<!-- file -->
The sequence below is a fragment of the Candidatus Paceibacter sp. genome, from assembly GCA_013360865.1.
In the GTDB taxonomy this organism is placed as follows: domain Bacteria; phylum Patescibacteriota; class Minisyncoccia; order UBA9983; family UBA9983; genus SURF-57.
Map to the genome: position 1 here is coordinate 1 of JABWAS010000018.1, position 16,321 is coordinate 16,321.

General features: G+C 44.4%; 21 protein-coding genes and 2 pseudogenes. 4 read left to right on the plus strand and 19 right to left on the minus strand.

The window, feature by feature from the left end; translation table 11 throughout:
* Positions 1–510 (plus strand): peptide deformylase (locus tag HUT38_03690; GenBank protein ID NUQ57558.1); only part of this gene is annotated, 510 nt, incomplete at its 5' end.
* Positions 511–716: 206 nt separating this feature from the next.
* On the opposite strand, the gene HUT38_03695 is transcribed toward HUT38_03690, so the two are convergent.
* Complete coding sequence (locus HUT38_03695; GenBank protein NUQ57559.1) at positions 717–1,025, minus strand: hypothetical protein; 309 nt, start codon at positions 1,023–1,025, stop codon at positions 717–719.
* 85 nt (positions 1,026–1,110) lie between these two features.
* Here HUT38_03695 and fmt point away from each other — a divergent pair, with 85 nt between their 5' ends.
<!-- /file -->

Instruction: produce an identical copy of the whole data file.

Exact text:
The sequence below is a fragment of the Candidatus Paceibacter sp. genome, from assembly GCA_013360865.1.
In the GTDB taxonomy this organism is placed as follows: domain Bacteria; phylum Patescibacteriota; class Minisyncoccia; order UBA9983; family UBA9983; genus SURF-57.
Map to the genome: position 1 here is coordinate 1 of JABWAS010000018.1, position 16,321 is coordinate 16,321.

General features: G+C 44.4%; 21 protein-coding genes and 2 pseudogenes. 4 read left to right on the plus strand and 19 right to left on the minus strand.

The window, feature by feature from the left end; translation table 11 throughout:
* Positions 1–510 (plus strand): peptide deformylase (locus tag HUT38_03690; GenBank protein ID NUQ57558.1); only part of this gene is annotated, 510 nt, incomplete at its 5' end.
* Positions 511–716: 206 nt separating this feature from the next.
* On the opposite strand, the gene HUT38_03695 is transcribed toward HUT38_03690, so the two are convergent.
* Complete coding sequence (locus HUT38_03695; GenBank protein NUQ57559.1) at positions 717–1,025, minus strand: hypothetical protein; 309 nt, start codon at positions 1,023–1,025, stop codon at positions 717–719.
* 85 nt (positions 1,026–1,110) lie between these two features.
* Here HUT38_03695 and fmt point away from each other — a divergent pair, with 85 nt between their 5' ends.